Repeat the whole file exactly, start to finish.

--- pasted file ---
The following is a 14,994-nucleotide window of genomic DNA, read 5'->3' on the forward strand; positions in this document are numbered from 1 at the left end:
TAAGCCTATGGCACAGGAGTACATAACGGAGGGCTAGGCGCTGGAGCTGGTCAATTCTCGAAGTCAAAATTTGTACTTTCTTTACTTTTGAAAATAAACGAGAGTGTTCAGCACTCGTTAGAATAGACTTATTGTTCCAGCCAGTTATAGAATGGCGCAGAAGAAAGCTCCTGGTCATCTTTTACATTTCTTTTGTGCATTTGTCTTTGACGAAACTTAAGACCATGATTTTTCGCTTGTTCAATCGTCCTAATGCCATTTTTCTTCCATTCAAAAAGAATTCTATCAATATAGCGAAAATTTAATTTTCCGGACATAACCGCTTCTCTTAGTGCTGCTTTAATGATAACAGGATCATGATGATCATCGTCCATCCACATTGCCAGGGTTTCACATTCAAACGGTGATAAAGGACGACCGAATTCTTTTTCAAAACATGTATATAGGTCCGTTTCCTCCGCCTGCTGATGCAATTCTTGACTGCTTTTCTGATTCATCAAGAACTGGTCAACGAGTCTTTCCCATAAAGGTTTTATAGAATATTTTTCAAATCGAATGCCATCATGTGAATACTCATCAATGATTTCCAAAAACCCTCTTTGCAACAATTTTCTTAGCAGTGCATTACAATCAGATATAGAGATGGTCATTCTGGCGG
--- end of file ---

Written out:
The following is a 14,994-nucleotide window of genomic DNA, read 5'->3' on the forward strand; positions in this document are numbered from 1 at the left end:
TAAGCCTATGGCACAGGAGTACATAACGGAGGGCTAGGCGCTGGAGCTGGTCAATTCTCGAAGTCAAAATTTGTACTTTCTTTACTTTTGAAAATAAACGAGAGTGTTCAGCACTCGTTAGAATAGACTTATTGTTCCAGCCAGTTATAGAATGGCGCAGAAGAAAGCTCCTGGTCATCTTTTACATTTCTTTTGTGCATTTGTCTTTGACGAAACTTAAGACCATGATTTTTCGCTTGTTCAATCGTCCTAATGCCATTTTTCTTCCATTCAAAAAGAATTCTATCAATATAGCGAAAATTTAATTTTCCGGACATAACCGCTTCTCTTAGTGCTGCTTTAATGATAACAGGATCATGATGATCATCGTCCATCCACATTGCCAGGGTTTCACATTCAAACGGTGATAAAGGACGACCGAATTCTTTTTCAAAACATGTATATAGGTCCGTTTCCTCCGCCTGCTGATGCAATTCTTGACTGCTTTTCTGATTCATCAAGAACTGGTCAACGAGTCTTTCCCATAAAGGTTTTATAGAATATTTTTCAAATCGAATGCCATCATGTGAATACTCATCAATGATTTCCAAAAACCCTCTTTGCAACAATTTTCTTAGCAGTGCATTACAATCAGATATAGAGATGGTCATTCTGGCGG